10. McLane J. Analysis of common side effects of isotretinoin. J Am Acad Dermatol. 2001; 45: S188-S194.
11. Lee AG. Pseudotumor cerebri after treatment with tetracycline and isotretinoin for acne. Cutis. 1995 Mar; 55(3): 165-8.
12. www.aad.org/Forms/Policies/Uploads/PS/PS-Isotretinoin.pdf Accessed 8-29-11.
13. Shin J, Cheetham TC, Wong L, et al. The impact of the iPLEDGE program on isotretinoin fetal exposure in an integrated health care system. J Am Acad Dermatol. 2011 May 10. [Epub ahead of print]
14. Schleicher SM. Oral isotretinoin and inflammatory bowel disease. J Am Acad Dermatol. . 1985; 13: 834–835
15. Brodin MB. Inflammatory bowel disease and isotretinoin. J Am Acad Dermatol. 1986; 14: 843
16. Bernstein CN, Nugent Z, Longobardi T, Blanchard JF. Isotretinoin is not associated with inflammatory bowel disease: a population-based case-control study. Am J Gastroenterol.2009 Nov; 104(11): 2774-2778.
17. Crockett SD, Porter CQ, Martin CF, et al. Isotretinoin use and the risk of inflammatory bowel disease: a case-control study. Am J Gastroenterol. 2010 Sep;105(9):1986-93.
18. McHenry PM, Hudson M, Smart LM, et al. Pyoderma faciale in a patient with Crohn's disease. Clin Exp Dermatol. 1992 Nov; 17(6):460-2.
19. Rosen T, Unkefer RP. Treatment of pyoderma faciale with isotretinoin in a patient with ulcerative colitis. Cutis. 1999 Aug; 64(2): 107-9.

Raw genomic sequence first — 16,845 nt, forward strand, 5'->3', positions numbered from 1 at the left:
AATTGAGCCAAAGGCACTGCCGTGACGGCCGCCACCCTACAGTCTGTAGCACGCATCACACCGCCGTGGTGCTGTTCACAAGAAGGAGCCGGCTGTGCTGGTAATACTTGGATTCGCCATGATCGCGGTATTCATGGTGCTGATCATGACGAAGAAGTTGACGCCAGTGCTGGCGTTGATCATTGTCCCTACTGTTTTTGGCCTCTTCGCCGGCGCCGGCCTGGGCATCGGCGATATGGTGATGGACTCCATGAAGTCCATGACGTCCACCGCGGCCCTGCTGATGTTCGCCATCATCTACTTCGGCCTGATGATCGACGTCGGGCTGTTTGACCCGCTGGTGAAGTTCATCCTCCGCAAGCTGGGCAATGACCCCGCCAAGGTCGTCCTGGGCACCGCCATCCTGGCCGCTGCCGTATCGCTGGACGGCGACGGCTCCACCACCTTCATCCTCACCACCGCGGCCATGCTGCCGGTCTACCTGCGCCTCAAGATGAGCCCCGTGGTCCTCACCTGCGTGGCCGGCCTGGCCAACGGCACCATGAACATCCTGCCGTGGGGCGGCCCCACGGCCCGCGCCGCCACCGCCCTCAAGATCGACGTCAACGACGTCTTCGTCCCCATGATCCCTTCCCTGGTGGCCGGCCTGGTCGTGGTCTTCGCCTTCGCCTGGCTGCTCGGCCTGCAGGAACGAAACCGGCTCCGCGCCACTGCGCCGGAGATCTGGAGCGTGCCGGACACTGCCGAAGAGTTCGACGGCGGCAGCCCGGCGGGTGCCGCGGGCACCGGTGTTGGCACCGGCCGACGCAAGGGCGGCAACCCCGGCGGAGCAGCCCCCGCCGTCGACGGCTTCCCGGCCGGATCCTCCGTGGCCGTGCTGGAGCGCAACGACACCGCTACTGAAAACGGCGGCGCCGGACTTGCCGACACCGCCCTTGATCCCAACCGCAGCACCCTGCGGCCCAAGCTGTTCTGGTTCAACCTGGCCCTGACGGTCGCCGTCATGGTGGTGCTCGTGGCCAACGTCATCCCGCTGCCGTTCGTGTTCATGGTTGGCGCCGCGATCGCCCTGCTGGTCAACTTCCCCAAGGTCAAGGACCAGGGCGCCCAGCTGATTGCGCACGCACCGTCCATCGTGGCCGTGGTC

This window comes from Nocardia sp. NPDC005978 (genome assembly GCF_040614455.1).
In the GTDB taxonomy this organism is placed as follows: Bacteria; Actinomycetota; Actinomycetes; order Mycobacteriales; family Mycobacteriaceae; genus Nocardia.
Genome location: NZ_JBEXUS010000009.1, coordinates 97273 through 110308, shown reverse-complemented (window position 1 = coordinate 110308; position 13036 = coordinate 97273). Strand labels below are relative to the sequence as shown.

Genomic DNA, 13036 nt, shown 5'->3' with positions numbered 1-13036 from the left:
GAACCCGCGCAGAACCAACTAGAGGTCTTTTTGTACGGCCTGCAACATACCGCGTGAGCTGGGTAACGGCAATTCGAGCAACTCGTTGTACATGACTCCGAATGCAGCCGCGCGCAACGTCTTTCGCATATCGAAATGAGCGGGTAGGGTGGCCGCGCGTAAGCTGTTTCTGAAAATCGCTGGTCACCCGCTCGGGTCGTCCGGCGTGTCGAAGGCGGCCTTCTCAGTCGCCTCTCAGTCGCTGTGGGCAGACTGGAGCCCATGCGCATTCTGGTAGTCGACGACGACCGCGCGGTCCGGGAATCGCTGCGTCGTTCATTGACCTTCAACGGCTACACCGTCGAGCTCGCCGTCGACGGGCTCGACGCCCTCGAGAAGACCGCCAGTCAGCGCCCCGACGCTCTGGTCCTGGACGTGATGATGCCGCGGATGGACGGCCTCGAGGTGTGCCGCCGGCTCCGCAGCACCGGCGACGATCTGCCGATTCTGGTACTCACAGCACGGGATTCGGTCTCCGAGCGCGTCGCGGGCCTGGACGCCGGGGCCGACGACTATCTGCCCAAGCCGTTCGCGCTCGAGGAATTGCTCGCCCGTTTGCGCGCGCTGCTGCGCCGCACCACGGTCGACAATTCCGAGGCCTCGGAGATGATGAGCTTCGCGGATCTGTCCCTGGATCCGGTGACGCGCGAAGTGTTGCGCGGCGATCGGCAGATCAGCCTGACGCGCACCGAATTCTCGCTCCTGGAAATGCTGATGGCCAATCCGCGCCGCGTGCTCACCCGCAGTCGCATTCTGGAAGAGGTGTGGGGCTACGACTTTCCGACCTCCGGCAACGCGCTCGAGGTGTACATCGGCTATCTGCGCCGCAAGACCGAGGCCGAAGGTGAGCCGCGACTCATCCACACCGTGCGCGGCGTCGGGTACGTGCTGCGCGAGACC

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   Variable Dosing Regimens for Isotretinoin
Lee JW, Yoo KH, Park KY, et al. Effectiveness of conventional, low-dose and intermittent oral isotretinoin in the treatment of acne: a randomized, controlled comparative study. Br J Dermatol. 2011 Jun; 164(6): 1369-75.
 View journal abstract   View full article
Isotretinoin has been traditionally dosed to obtain a total cumulative dose of 120-150 mg/kg. However, various dosing regimens have been used to obtain this cumulative dose: many prescribers employ a low-dose regimen (<0.5 mg/kg/day) over longer periods of time in an attempt to minimize dose related side effects, such as skin dryness and cheilitis, while others may start out at a low dose for the first month, then raise the dose to a conventional 1.0 mg/kg/day regimen. Moreover, there are those who believe that an intermittent treatment regimen is best. Patients may receive variable pulsed therapies, ranging from every other day, once weekly, or one week per month. There is a paucity of evidence-based data comparing these different regimens.

In this study, the authors directly evaluated efficacy and safety of 3 different dosing regimens in South Korea. The first group was treated using traditional doses of isotretinoin (0.5-1.0 mg/kg/day), the second with low doses (0.25 -0.4 mg/kg/day), and the third with intermittent doses (0.5-0.7 mg/kg/day, for one week per month).